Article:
The term “economic exposure” is used in Part 4 of the Instrument and is part of the supplemental insider reporting requirement. The term generally refers to the link between a person’s economic or financial interests and the economic or financial interests of the reporting issuer of which the person is an insider.
For example, an insider with a substantial proportion of his or her personal wealth invested in securities of his or her reporting issuer will be highly exposed to changes in the fortunes of the reporting issuer. By contrast, an insider who does not hold securities of a reporting issuer (and does not participate in a compensation arrangement involving securities of the reporting issuer) will generally be exposed only to the extent of their salary and any other compensation arrangements provided by the issuer that do not involve securities of the reporting issuer.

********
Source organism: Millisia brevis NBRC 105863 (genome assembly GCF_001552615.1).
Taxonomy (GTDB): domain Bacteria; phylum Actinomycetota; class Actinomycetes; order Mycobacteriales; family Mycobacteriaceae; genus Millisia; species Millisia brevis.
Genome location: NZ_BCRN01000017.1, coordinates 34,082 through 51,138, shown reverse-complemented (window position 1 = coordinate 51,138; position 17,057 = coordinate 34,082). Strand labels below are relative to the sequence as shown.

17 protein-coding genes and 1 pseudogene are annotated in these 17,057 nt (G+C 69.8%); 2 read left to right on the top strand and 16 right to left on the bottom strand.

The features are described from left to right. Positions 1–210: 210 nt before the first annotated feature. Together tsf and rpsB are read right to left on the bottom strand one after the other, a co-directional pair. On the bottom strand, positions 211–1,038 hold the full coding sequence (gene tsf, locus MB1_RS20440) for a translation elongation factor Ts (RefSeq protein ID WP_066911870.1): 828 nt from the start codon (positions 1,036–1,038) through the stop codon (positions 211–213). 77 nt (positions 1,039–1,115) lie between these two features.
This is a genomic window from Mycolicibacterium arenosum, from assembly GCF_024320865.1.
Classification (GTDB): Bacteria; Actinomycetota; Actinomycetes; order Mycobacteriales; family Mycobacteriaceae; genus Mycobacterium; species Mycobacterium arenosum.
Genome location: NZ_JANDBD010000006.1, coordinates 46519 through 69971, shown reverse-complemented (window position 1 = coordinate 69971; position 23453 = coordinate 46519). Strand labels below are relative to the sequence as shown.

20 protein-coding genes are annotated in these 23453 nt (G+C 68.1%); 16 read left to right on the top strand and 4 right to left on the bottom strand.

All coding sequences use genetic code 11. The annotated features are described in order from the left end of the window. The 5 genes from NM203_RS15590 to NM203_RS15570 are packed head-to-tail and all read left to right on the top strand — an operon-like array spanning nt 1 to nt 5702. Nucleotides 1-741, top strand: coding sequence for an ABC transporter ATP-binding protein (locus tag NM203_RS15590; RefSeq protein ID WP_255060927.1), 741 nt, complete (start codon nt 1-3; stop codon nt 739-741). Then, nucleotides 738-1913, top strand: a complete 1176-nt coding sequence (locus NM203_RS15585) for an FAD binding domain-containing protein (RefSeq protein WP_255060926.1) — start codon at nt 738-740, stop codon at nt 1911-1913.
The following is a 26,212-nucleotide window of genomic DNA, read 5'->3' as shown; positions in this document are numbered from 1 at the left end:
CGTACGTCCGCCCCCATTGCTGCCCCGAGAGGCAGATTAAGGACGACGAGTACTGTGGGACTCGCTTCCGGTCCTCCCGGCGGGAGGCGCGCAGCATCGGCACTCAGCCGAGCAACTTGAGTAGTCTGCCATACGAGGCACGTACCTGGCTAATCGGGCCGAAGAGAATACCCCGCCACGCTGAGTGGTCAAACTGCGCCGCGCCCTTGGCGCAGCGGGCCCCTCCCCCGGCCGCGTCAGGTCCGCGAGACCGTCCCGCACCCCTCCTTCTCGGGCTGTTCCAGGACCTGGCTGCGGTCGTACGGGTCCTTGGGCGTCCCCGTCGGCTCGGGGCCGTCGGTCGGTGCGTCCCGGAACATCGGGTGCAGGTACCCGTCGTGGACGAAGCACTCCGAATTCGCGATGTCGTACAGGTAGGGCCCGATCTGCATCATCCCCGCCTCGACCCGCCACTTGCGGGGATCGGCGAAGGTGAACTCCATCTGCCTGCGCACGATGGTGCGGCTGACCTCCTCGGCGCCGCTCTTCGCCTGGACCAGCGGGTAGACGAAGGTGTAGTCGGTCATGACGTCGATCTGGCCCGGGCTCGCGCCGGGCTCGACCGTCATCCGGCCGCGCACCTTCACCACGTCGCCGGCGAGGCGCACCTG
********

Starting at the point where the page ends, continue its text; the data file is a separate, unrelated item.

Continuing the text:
All other things being equal, if an insider changes his or her ownership interest in a reporting issuer (either directly, through a purchase or sale of securities of the reporting issuer, or indirectly, through a derivative transaction involving securities of the reporting issuer), the insider will generally be changing his or her economic exposure to the reporting issuer. Similarly, if an insider enters into a hedging transaction that has the effect of reducing the sensitivity of the insider to changes in the reporting issuer’s share price or performance, the insider will generally be changing his or her economic exposure to the reporting issuer.